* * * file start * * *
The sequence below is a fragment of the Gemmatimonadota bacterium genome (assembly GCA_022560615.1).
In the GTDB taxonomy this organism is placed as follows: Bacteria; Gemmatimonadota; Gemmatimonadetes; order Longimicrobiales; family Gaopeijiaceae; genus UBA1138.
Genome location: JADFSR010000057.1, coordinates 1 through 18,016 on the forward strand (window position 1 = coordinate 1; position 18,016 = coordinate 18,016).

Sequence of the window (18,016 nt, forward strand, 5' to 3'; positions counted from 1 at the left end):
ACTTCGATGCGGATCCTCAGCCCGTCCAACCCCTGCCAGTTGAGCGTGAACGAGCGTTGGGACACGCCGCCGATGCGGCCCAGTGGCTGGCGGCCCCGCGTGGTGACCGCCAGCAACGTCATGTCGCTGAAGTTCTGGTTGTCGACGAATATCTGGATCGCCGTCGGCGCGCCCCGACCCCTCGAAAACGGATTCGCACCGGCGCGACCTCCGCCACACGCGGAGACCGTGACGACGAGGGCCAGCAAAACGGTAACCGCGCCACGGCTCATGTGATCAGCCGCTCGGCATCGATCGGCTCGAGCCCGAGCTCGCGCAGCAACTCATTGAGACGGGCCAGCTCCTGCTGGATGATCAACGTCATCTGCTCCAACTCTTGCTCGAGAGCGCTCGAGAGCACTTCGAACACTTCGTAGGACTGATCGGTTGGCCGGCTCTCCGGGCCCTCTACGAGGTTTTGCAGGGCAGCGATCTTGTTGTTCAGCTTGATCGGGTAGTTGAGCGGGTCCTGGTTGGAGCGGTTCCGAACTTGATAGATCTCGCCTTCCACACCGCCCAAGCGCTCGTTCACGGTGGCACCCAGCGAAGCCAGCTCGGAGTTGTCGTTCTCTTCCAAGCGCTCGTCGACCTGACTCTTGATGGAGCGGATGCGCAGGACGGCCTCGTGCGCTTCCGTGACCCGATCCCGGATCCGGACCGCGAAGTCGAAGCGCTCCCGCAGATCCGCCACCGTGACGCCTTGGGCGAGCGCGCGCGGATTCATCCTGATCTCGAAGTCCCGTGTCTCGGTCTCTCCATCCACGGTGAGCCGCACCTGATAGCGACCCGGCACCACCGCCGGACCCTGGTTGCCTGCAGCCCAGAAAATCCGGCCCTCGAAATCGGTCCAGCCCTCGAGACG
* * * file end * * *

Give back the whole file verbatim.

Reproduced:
The sequence below is a fragment of the Gemmatimonadota bacterium genome (assembly GCA_022560615.1).
In the GTDB taxonomy this organism is placed as follows: Bacteria; Gemmatimonadota; Gemmatimonadetes; order Longimicrobiales; family Gaopeijiaceae; genus UBA1138.
Genome location: JADFSR010000057.1, coordinates 1 through 18,016 on the forward strand (window position 1 = coordinate 1; position 18,016 = coordinate 18,016).

Sequence of the window (18,016 nt, forward strand, 5' to 3'; positions counted from 1 at the left end):
ACTTCGATGCGGATCCTCAGCCCGTCCAACCCCTGCCAGTTGAGCGTGAACGAGCGTTGGGACACGCCGCCGATGCGGCCCAGTGGCTGGCGGCCCCGCGTGGTGACCGCCAGCAACGTCATGTCGCTGAAGTTCTGGTTGTCGACGAATATCTGGATCGCCGTCGGCGCGCCCCGACCCCTCGAAAACGGATTCGCACCGGCGCGACCTCCGCCACACGCGGAGACCGTGACGACGAGGGCCAGCAAAACGGTAACCGCGCCACGGCTCATGTGATCAGCCGCTCGGCATCGATCGGCTCGAGCCCGAGCTCGCGCAGCAACTCATTGAGACGGGCCAGCTCCTGCTGGATGATCAACGTCATCTGCTCCAACTCTTGCTCGAGAGCGCTCGAGAGCACTTCGAACACTTCGTAGGACTGATCGGTTGGCCGGCTCTCCGGGCCCTCTACGAGGTTTTGCAGGGCAGCGATCTTGTTGTTCAGCTTGATCGGGTAGTTGAGCGGGTCCTGGTTGGAGCGGTTCCGAACTTGATAGATCTCGCCTTCCACACCGCCCAAGCGCTCGTTCACGGTGGCACCCAGCGAAGCCAGCTCGGAGTTGTCGTTCTCTTCCAAGCGCTCGTCGACCTGACTCTTGATGGAGCGGATGCGCAGGACGGCCTCGTGCGCTTCCGTGACCCGATCCCGGATCCGGACCGCGAAGTCGAAGCGCTCCCGCAGATCCGCCACCGTGACGCCTTGGGCGAGCGCGCGCGGATTCATCCTGATCTCGAAGTCCCGTGTCTCGGTCTCTCCATCCACGGTGAGCCGCACCTGATAGCGACCCGGCACCACCGCCGGACCCTGGTTGCCTGCAGCCCAGAAAATCCGGCCCTCGAAATCGGTCCAGCCCTCGAGACG